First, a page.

photo credit: Bob HiemstraSure, you could just hand over a gift, but why not present your presents in a more creative way?
by Vanessa DiMaggio and Sarah Humphreys
This is a fact: It's woefully easy to get overwhelmed by the prospect of purchasing-or making-holiday gifts. But don't let that suck the joy out of the actual act of giving itself. A gift exchange should be fun; with the right approach, it can also be imaginative, rewarding, and, yes, even a way to cut back on presents. Holiday party planners, etiquette experts, and readers share strategies for making a gift exchange more memorable.
Make Gift-Giving More Surprising
For Friends and Family:
- Start a rotating gift box. Anna Baldwin, a reader from Arlee, Montana, does this with her three best friends from college: She fills a box with locally made, low-cost items-one for each friend-and a personal note, and mails it off. The first friend takes out a gift, puts in three of her own, adds to the note, and ships everything on to the next. The box rotates like that until it has made the rounds of all the friends, ending up back with Anna, complete with personal notes from her pals and their gifts to her.
- Introduce a gag gift. Wrap up your most egregious or inexplicable Christmas present from last year (sad-eyed ceramic cat, anyone?) for an unsuspecting family member. It becomes that person's responsibility to pass it along, like a hot potato, the next year.
- Have a cobweb party. This wacky search game was all the rage during the Victorian era. Designate one room for the party, and assign each player a yarn color. Tie one end of a spool of yarn to each gift-blue yarn to one player's gift, red yarn to another, and so on. Unwind the yarn as you zigzag across the room, trailing it under furniture, looping it around banisters and over curtain rods, anywhere you can. You want to make it as difficult as possible for the gift recipient to follow his or her yarn through the "cobweb" of different colors to find the present. Hand each person his or her spool of yarn and let the mayhem ensue.
- Do a kids' "musical chairs" gift exchange. "With children you have to be really careful because of their feelings," says Lisa Kothari, owner of the national kids' party-planning business Peppers and Pollywogs. "You have to make sure that everyone gets a gift." Kothari suggests playing a version of musical chairs by having the kids sit in a circle and passing around wrapped gifts while Christmas music plays. The children get to keep whatever they're holding when the music stops-more exciting than just picking a gift out of a bag.
- Do a Yankee Swap/White Elephant. "Stealing" from other participants gives this gift exchange game an element of unpredictability. Invite everyone to contribute a wrapped gift (a new item if you're following Yankee Swap rules; a used one if you're doing White Elephant). Draw numbers out of a hat to see who gets to pick from the pile first. Player No. 1 chooses and unwraps a gift, then shows it to everyone else. Player No. 2 then either "steals" that present or picks and unwraps another one from the pile. Player No. 3 can then steal either gift, or choose and unwrap another, and so on. Any player whose gift is stolen gets to pick again. The game continues until everyone has a gift.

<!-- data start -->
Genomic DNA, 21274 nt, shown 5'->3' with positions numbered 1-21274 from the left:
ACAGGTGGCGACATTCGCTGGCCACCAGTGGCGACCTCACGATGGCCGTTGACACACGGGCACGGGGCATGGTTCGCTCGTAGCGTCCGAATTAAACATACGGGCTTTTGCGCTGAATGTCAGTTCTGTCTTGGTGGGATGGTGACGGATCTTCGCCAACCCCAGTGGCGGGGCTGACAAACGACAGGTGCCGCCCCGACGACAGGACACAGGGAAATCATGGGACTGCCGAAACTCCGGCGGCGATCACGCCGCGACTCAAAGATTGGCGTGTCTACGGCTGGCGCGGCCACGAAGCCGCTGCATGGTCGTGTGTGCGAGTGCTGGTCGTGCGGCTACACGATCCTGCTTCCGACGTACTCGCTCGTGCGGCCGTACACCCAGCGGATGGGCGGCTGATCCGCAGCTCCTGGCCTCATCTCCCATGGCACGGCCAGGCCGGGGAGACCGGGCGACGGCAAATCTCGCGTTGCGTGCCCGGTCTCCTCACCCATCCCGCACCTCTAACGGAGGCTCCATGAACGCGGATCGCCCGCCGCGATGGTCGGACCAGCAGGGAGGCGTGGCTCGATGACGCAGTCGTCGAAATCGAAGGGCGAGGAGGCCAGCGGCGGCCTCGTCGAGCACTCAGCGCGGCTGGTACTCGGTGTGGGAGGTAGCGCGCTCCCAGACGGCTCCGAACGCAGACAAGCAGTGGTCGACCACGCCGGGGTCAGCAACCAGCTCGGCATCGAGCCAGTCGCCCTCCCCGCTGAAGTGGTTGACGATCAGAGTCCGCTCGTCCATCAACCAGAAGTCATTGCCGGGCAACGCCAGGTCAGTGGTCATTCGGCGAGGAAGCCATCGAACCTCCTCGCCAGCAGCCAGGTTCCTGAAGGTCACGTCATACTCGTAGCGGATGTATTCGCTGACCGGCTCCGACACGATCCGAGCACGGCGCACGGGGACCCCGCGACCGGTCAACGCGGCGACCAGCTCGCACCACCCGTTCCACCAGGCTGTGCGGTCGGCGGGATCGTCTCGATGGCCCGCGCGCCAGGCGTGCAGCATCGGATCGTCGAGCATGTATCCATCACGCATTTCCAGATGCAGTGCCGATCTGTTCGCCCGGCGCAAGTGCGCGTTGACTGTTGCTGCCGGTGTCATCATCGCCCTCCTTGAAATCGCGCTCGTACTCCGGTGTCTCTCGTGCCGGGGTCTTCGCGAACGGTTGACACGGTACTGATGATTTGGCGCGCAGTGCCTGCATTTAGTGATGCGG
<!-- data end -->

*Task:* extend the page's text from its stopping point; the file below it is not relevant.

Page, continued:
- Play holiday trivia. Can you name all nine of Santa's reindeer? If so, you get first pick of the presents in the pile. Players use clickers or simply raise their hands to answer, and once they get a present, they're out of the competition. At the end, the moderator gets to either choose the last gift remaining or steal a gift from somebody else-a one-time-only privilege for all of his or her hard work.
Make Gift-Giving Simpler
- Go in on a gift with (and for) your family. In lieu of presents, try renting a ski cabin for the weekend after Christmas or going on a beach escape together.
- Eliminate the guesswork. "I ask gift recipients to send me a wish list that I buy from. It saves time, effort, and returns, yet still preserves an element of surprise," says Real Simple reader Robin McClellan of Lehigh Acres, Florida.
- Buy recurring gifts. You'll know what to give, and the recipient will look forward to getting, say, an annual shipment of Florida citrus fruits or Vermont cheeses, a series of theater tickets, a museum membership, or even a nice desk calendar.
Make Gift-Giving Less Costly
- With family. Tell them up front you're going to cut back. "Don't make it a money issue with your kids, but talk about it in the context of what the holiday really means: 'This is the time to be with family, not for getting new skis,' " says Sue Fox, author of Etiquette for Dummies ($22, amazon.com). "Children are resilient," adds Meg Cox, who wrote The Book of New Family Traditions ($13, amazon.com). "If you make the change gradually they'll accept it." Let your extended family know as early as possible that you'd like to give and receive less. (Though some, like grandparents, may be loath to do the same.)
- With friends and colleagues. Tell them early, and be direct. Say, "I'm paring down this year-why don't we just exchange cards or go out to lunch?" You may find that they're actually relieved.
- With the unexpected gift-giver. "By all means, say 'Thank you.' But other than being super-appreciative, you do not have to reciprocate," says Peggy Post, coauthor of The Gift of Good Manners ($19, amazon.com).
And don't miss these holiday tips from Real Simple:
Holiday Gift Wrap and Problem-Solving Tools
Great Gifts for Holiday Hosts
15 Easy Christmas Decorations